Abstract: This report seeks to evaluate selective migration processes of Hispanic and Asian nationality groups in the US from established settlement areas, using recent migration data from the American Community Survey. The underlying goal is to detect migration tendencies leading toward an increased dispersion of these groups associated with their migration processes. Using descriptive statistics, maps, and migration models, we assess how migration processes in the 2006-8 period are leading to the dispersal of Hispanic and Asian race ethnic groups across metropolitan areas, with special attention to the roles of co-ethnic communities and spatial assimilation. These analyses employ migration data available from the 3-year 2006-8 American Community Survey using restricted data from the US Census Bureau’s Research Data Centers. This use of the restricted ACS files permitted the first post 2000 analysis of inter-metropolitan migration for Hispanic groups (Mexicans, Puerto Ricans, Cubans, Salvadorans, Dominicans) and Asian groups (Chinese, Indians, Filipinos, Vietnamese, Koreans) using the detailed demographic and geographic attributes available with these files. The data and analysis presented here provide a benchmark for further research of this kind with the American Community Survey in light of the fact that migration data will no longer be available from the US decennial census. The study examines migration from these groups’ major settlement areas to other metropolitan area destinations as they are affected by the attraction of co-ethnic communities and by a migrant selectivity pattern consistent with the perspective of spatial assimilation. The migration processes themselves were evaluated in terms of two components: the out--migration rates of residents, and the destination selection of movers. From the perspective of co-ethnic community attraction, it was hypothesized that the outmigration rates from high co-ethnic settlement areas would be lower than those from areas where the group had a smaller overall presence and that the destination selections of out-migrants would be positively affected by the presence of high co-ethnic population shares in destination areas. From the spatial assimilation perspective, it was hypothesized that out-migration from high coethnic areas would least likely occur for group members with lowest education, poor facility with English, and recently arrived in the US; whereas the selection of destinations with large coethnic population shares would be most likely to occur for these same population categories. The results strongly confirm that co-ethnic community attraction continues to reduce outmigration of groups from major settlement origins and positively influences their destination selections. A series of multivariate migrant destination selection models confirm a consistent draw of ethnically similar destinations across individual Hispanic and Asian groups when other economic, demographic and structural metropolitan attributes are taken into account. In contrast, results regarding spatial assimilation are typically mixed or nonexistent in characterizing both out-migration and mover destination selectivity patterns. In fact, we find contrary evidence for some Asian groups for whom it is the most educated, and native born migrants who show a penchant for selecting destinations with greater co-ethnic population shares. Among the greatest destinations for Indians, for example, are Philadelphia, Seattle, Dallas, Boston and Atlanta- areas with higher than average Indian population shares, and areas that also house knowledge-based industries. The selection of co-ethnic destinations among Hispanic group migrants appears somewhat impervious to education attainment and Hispanic and Mexican group movers, who are foreign born and who arrived since 2000, are least, rather than most, prone to select co-ethnic destinations. The mover destination models make plain that employment growth at destination provides a strong draw for all Hispanic groups. This suggests that recent growth in low skilled jobs in parts of the country with small Hispanic populations are nonetheless attracting newly arrived, and less skilled Mexicans and other Hispanics who might have previously been especially lured to destinations with large co-ethnic population shares.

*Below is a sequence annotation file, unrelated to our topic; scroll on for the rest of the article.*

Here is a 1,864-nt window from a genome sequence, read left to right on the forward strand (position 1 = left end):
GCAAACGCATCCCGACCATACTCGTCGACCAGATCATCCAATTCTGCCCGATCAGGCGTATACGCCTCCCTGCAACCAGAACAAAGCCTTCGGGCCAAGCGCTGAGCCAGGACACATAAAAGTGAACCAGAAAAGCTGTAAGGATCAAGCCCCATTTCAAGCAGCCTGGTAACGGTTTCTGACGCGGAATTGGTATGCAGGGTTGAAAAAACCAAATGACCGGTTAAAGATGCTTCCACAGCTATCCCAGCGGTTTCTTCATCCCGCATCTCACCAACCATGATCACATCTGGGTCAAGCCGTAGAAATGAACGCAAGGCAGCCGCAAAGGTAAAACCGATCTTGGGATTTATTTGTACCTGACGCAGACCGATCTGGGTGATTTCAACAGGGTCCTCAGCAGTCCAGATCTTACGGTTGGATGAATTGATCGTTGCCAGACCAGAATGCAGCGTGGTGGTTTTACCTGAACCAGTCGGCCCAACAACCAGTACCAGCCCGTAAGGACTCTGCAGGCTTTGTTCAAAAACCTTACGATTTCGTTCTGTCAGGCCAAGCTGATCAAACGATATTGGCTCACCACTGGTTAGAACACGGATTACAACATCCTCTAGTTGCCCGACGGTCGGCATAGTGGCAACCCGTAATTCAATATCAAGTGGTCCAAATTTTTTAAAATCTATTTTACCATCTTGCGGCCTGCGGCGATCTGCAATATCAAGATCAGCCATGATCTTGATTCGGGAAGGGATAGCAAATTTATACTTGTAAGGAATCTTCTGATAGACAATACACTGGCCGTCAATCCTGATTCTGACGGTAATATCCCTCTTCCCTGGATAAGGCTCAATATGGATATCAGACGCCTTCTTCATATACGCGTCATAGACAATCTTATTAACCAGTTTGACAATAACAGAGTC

Date: 2011–10